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Benson J. Lossing
Date: 1813 - 1891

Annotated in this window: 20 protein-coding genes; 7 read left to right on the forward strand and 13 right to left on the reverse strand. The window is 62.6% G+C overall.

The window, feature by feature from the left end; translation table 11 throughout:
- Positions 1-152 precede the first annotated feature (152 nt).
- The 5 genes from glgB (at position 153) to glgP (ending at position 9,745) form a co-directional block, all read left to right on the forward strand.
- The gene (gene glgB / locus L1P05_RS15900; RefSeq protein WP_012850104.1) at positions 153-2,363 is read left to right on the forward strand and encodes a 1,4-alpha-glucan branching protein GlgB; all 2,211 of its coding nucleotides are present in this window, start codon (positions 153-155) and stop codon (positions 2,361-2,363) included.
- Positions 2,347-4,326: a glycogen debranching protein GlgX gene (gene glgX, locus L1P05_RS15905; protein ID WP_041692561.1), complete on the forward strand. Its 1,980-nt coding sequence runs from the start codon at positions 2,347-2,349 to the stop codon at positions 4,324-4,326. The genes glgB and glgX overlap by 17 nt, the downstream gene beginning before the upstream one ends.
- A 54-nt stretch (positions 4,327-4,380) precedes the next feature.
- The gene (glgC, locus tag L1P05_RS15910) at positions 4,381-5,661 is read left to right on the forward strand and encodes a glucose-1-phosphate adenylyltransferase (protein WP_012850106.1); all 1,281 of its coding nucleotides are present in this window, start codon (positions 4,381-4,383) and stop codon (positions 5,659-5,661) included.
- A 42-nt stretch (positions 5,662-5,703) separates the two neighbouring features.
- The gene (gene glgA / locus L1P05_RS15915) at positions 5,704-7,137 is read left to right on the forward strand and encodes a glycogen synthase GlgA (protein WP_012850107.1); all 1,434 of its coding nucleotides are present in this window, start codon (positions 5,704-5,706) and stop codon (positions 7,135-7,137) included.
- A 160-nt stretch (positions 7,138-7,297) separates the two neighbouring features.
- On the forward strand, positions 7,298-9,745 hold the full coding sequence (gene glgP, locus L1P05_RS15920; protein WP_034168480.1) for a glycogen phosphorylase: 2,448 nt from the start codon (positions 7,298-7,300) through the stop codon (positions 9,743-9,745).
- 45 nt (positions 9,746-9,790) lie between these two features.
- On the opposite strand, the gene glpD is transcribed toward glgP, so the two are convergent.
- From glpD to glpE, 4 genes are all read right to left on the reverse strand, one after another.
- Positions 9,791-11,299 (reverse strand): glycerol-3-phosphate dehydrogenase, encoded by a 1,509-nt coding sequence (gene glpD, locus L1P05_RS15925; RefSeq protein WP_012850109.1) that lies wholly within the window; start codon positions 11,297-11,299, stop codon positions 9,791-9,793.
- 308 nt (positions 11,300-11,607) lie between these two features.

Biography: Lossing was born February 12, 1813 in Beekman, New York. His father was descended of old Dutch stock, originally surnamed Lassing or Lahsing, who had been among the earliest settlers of the Hudson Valley. In 1835, Lossing became part owner and editor of the Poughkeepsie Telegraph. Out of that publication grew a semi-monthly literary paper, the Poughkeepsie Casket, which Lossing helped illustrate with wood engravings. In 1838, Lossing moved to New York City seeking greater opportunity as a journalist and illustrator. He edited and illustrated J.S. Rothchild's weekly Family Magazine 1839-1841 and launched his literary career with the publication of his Outline of the History of Fine Arts. In 1846, he joined William Barritt in a wood engraving business that became one of the largest of such firms in New York. His illustrations appeared in the New York Mirror and several other periodicals. Around 1848, Lossing conceived the idea of writing a narrative sketchbook on the American Revolution. The first installment was published in Harper's in 1850; the completed Pictorial Field-Book of the Revolution was published in 1853. As with his subsequent books, his pen and ink drawings served as the primary illustrations. The book won him critical acclaim and general reputation. During and after the Civil War, Lossing toured the United States and the once Confederacy. On the basis of that research, he published a three-volume pictorial field book/history of the war, which is also presumed to be Mathew Brady's first collaboration in the use of his Civil War photographs as book illustrations. In 1860-1861, the London Art Journal featured a series of Lossing's articles describing the history and scenery of the Hudson Valley; the illustrated articles were published in 1866 under the title The Hudson: From the Wilderness to the Sea. In 1868, Lossing moved to a manor in Dover Plains, New York called The Ridge, but by later custom it has come to be known as Lossing Manor. There Benson built a fireproof library to house his collection of over five thousand books and documents associated with the American Revolution and the framing of the Constitution.